LONDON — Britain’s nuclear submarine effort is a monster-sized undertaking that keeps the Ministry of Defence’s top civil servant awake at night, the official admitted to the Parliamentary Public Accounts Committee Wednesday.
Jon Thompson, the permanent undersecretary at the MoD and the man responsible for keeping defense spending in check, told lawmakers that renewing Britain’s nuclear deterrent was the biggest project the ministry was ever going to tackle.
“The project I worry about the most in relation to future financial risk is the nuclear enterprise. It’s a significant element of the overall equipment plan ... it most keeps me awake at night,” he told the committee during a session examining the MoD’s progress in improving financial management.
The defense nuclear enterprise covers the equipment, infrastructure and people required to deliver the UK deterrent and nuclear powered submarines, including the new Astute-class hunter killer boats and Trident missile boats.
The third of an expected seven Astute-class nuclear submarine fleet recently left the BAE Systems' yard at Barrow-In-Furness for sea trials.
Thompson, one of the principle architects behind the MoD’s improved control of its budgets in the last few years, said if the government goes ahead with plans to build a new generation of nuclear missile submarines, annual costs of nuclear-related work will exceed £5 billion (US $7.7 billion) a year compared with today’s figure of more than £3.5 billion.
Britain’s defense procurement and support spending this year is set at nearly £13 billion. Peak spending on the Successor nuclear deterrent program is expected to get underway next year and run until the late 2020s, consuming a major part of the equipment budget.
“It’s the single biggest future financial risk we face. The project is a monster. It’s an incredibly complicated area to estimate future costs but we will make them,” he said.
The Conservative government has not given an up-to-date estimate of the program costs. Previously, it has said the submarines would cost between £11 billion and £14 billion at 2006 prices and estimated an overall cost of up to £20 billion when infrastructure and other costs are wrapped in.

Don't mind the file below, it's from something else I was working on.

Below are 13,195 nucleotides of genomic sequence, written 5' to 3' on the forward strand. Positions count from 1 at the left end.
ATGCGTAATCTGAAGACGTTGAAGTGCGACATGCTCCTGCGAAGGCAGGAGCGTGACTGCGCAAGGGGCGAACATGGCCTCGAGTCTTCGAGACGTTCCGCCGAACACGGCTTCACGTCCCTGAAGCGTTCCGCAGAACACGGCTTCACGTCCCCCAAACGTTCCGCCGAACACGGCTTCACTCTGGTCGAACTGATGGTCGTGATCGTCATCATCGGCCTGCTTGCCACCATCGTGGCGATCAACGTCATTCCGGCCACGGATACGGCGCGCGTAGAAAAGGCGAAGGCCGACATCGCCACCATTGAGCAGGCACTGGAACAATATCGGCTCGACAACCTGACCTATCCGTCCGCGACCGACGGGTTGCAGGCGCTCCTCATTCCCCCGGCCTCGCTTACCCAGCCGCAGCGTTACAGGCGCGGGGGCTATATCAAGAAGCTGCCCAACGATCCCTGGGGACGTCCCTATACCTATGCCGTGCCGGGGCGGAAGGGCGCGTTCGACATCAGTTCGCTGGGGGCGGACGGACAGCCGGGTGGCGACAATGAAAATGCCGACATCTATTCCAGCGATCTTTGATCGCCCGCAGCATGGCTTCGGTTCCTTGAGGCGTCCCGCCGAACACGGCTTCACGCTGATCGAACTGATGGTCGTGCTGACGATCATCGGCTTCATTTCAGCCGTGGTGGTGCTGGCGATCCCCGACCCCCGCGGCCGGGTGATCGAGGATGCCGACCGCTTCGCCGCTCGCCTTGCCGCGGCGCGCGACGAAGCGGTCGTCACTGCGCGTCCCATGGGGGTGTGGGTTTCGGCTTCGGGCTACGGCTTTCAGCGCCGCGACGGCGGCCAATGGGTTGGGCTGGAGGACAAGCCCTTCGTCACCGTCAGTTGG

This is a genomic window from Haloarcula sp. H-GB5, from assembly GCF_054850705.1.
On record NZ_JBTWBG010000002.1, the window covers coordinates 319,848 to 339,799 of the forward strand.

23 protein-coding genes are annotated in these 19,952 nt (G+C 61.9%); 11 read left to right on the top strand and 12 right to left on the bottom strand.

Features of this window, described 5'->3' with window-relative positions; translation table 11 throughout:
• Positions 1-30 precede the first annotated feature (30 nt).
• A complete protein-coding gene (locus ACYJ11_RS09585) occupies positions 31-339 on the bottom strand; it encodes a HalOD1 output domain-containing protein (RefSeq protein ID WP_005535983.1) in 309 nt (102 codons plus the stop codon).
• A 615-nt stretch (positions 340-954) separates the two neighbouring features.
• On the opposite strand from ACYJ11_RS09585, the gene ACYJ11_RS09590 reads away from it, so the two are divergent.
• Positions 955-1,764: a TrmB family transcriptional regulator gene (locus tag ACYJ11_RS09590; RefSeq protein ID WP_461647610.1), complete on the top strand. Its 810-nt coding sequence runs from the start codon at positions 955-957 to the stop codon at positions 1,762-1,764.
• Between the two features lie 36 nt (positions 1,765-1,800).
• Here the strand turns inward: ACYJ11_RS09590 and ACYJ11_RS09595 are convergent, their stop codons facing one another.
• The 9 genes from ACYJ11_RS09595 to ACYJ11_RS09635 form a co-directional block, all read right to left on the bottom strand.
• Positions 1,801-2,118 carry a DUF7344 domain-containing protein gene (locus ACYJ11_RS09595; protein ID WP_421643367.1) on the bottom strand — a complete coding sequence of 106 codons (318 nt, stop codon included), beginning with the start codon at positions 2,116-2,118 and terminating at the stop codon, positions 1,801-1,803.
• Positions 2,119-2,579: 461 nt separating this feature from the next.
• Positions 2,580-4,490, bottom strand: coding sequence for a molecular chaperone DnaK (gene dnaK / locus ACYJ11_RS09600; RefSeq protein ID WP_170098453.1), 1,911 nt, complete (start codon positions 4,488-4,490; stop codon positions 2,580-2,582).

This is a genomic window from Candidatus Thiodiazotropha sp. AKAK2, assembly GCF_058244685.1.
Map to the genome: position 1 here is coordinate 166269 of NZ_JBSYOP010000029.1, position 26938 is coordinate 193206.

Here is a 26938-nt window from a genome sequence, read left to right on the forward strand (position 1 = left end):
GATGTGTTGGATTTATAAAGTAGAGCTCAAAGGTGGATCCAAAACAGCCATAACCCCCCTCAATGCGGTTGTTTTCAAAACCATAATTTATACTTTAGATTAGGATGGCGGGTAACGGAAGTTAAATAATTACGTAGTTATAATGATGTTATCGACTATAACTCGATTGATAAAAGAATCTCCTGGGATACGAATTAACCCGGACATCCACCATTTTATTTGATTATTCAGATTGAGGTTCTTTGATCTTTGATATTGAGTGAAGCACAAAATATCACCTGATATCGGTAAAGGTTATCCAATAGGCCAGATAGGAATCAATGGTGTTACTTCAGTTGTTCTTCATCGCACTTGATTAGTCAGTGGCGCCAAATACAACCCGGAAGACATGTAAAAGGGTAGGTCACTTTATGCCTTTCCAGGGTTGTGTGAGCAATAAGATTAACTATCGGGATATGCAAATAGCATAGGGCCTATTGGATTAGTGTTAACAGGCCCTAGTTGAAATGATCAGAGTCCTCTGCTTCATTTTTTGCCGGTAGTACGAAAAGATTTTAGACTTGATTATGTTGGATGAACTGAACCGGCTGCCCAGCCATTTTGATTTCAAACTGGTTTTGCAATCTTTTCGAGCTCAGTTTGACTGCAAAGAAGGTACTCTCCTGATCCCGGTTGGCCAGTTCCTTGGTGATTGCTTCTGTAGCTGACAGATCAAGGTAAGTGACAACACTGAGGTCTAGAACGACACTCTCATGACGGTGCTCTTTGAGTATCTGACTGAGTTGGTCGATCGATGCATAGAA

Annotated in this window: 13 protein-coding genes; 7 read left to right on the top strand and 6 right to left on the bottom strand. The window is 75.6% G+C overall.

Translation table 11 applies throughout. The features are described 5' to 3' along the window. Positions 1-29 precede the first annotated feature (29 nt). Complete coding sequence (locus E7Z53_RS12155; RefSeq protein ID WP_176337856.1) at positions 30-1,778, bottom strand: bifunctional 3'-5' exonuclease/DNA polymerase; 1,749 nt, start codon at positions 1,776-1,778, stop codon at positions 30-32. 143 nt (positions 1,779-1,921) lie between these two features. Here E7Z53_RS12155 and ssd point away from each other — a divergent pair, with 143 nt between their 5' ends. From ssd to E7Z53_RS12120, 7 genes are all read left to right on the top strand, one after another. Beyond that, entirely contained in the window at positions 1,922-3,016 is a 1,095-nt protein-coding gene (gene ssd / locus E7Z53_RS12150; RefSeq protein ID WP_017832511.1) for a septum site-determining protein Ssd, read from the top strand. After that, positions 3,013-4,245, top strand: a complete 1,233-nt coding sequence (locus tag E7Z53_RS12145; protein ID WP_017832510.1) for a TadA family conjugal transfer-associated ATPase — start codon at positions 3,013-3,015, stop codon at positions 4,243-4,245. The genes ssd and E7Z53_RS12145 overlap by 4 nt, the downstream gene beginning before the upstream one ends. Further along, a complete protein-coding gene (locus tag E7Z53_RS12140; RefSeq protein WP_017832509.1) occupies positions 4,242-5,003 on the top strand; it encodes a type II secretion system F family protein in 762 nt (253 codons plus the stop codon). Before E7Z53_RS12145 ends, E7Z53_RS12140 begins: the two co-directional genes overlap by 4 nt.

In its 10-year defense equipment plan of 2014-2024, the MoD said it planned to spend around £40 billion on submarine procurement and support.
Thompson said an updated equipment spending plan covering the decade up to 2025 is likely to be published in the next couple of weeks.
The Conservative government is expected to seek parliamentary approval next year to start building four Trident missile-carrying Successor submarines to replace the same number of Vanguard-class boats tasked with providing Britain’s nuclear deterrence.
The Labour Party, the main opposition party, has previously been committed to a credible nuclear deterrent, but the recent election of the left-winger Jeremy Corbyn as the party leader has thrown that policy into confusion.
Even so, the Conservatives would expect to secure approval for the program as a number of Labour Party members of Parliament would likely vote with the government or abstain.
BAE Systems and its industrial partners, Babcock International and Rolls-Royce, have been working on a five-year, £3.3 billion assessment phase ahead of an expectation of starting to cut metal on the first boat next year.
Functional engineering on the Successor is more or less complete and BAE is now into the spatial engineering phase ahead of the expected development and production go ahead in 2016.
The first of the new class of submarines is expected to enter service in 2028. Some long lead items are already being funded and infrastructure projects undertaken to allow construction and operation of the boats.
Aside from the Trident missile, Britain is collaborating with the US on a common missile compartment and associated navigation, fire control and launch systems.
General Dynamics Electric Boat already has a contract for the first 12 missile tubes destined for the Successor program.